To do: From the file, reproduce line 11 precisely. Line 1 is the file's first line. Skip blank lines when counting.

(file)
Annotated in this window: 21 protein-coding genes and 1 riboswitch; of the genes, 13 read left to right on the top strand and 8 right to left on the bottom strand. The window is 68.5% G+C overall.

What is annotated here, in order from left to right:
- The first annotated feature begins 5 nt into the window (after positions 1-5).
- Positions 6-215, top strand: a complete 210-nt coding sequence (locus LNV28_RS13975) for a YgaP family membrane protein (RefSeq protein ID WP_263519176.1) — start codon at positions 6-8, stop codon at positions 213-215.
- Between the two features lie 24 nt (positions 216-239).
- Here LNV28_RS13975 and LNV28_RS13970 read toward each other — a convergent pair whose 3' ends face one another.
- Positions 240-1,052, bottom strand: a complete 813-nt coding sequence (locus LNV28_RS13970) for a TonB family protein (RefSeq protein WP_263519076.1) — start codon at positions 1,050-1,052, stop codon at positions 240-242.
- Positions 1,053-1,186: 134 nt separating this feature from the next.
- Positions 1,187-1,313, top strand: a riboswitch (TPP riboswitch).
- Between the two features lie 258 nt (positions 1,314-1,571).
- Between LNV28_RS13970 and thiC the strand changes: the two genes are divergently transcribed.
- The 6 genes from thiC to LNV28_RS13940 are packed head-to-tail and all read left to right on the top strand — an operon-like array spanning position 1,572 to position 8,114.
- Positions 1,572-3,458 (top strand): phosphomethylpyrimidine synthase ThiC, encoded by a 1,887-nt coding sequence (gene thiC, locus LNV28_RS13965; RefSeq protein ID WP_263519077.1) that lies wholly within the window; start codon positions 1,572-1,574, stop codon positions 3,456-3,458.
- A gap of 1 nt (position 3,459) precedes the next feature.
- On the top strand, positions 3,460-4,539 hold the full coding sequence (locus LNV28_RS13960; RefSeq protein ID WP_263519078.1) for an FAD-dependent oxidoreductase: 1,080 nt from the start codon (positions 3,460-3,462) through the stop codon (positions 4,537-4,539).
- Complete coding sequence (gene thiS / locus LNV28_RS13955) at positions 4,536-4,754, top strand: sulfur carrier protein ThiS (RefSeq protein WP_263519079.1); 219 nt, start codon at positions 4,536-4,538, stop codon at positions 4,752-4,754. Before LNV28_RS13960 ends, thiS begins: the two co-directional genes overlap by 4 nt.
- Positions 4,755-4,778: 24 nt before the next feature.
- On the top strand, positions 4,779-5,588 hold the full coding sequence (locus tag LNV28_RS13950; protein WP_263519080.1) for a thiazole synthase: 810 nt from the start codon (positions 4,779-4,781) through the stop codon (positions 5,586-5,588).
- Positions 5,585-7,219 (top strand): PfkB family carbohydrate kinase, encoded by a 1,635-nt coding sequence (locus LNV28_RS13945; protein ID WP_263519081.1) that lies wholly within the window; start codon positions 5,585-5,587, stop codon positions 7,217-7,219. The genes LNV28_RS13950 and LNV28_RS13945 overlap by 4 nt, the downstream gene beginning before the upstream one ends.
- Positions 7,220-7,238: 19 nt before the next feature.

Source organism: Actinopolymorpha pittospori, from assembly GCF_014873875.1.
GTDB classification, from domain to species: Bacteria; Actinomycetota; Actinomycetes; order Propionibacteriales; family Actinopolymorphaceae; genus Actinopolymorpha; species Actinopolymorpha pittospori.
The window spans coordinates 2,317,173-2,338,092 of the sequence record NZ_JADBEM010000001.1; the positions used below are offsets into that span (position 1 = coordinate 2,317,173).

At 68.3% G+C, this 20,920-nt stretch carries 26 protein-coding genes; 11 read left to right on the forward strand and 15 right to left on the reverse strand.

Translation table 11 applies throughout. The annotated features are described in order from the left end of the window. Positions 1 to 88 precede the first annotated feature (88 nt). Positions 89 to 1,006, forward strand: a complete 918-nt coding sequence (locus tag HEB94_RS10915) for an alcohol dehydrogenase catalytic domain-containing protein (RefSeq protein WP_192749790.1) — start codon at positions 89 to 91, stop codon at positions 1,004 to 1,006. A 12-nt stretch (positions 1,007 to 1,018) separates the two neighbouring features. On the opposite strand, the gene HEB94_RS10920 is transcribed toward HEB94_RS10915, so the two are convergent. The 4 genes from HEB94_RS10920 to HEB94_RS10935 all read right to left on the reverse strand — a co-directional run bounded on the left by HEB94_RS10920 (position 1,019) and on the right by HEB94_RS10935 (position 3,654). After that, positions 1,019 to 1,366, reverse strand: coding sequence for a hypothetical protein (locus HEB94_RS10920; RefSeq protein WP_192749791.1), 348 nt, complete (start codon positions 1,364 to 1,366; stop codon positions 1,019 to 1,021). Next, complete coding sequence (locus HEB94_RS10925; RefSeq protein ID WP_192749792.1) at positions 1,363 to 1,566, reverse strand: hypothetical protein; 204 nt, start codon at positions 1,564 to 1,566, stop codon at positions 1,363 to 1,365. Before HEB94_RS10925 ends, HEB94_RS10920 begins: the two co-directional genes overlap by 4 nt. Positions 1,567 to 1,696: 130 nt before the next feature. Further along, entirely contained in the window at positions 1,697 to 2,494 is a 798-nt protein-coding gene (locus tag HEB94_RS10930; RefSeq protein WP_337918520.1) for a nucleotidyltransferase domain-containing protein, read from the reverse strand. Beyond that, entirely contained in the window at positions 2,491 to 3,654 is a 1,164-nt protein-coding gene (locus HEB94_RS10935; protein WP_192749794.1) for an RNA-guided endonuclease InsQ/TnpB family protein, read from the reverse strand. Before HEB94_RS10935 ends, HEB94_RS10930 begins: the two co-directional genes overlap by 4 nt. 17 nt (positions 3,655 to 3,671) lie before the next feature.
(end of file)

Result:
- Between LNV28_RS13970 and thiC the strand changes: the two genes are divergently transcribed.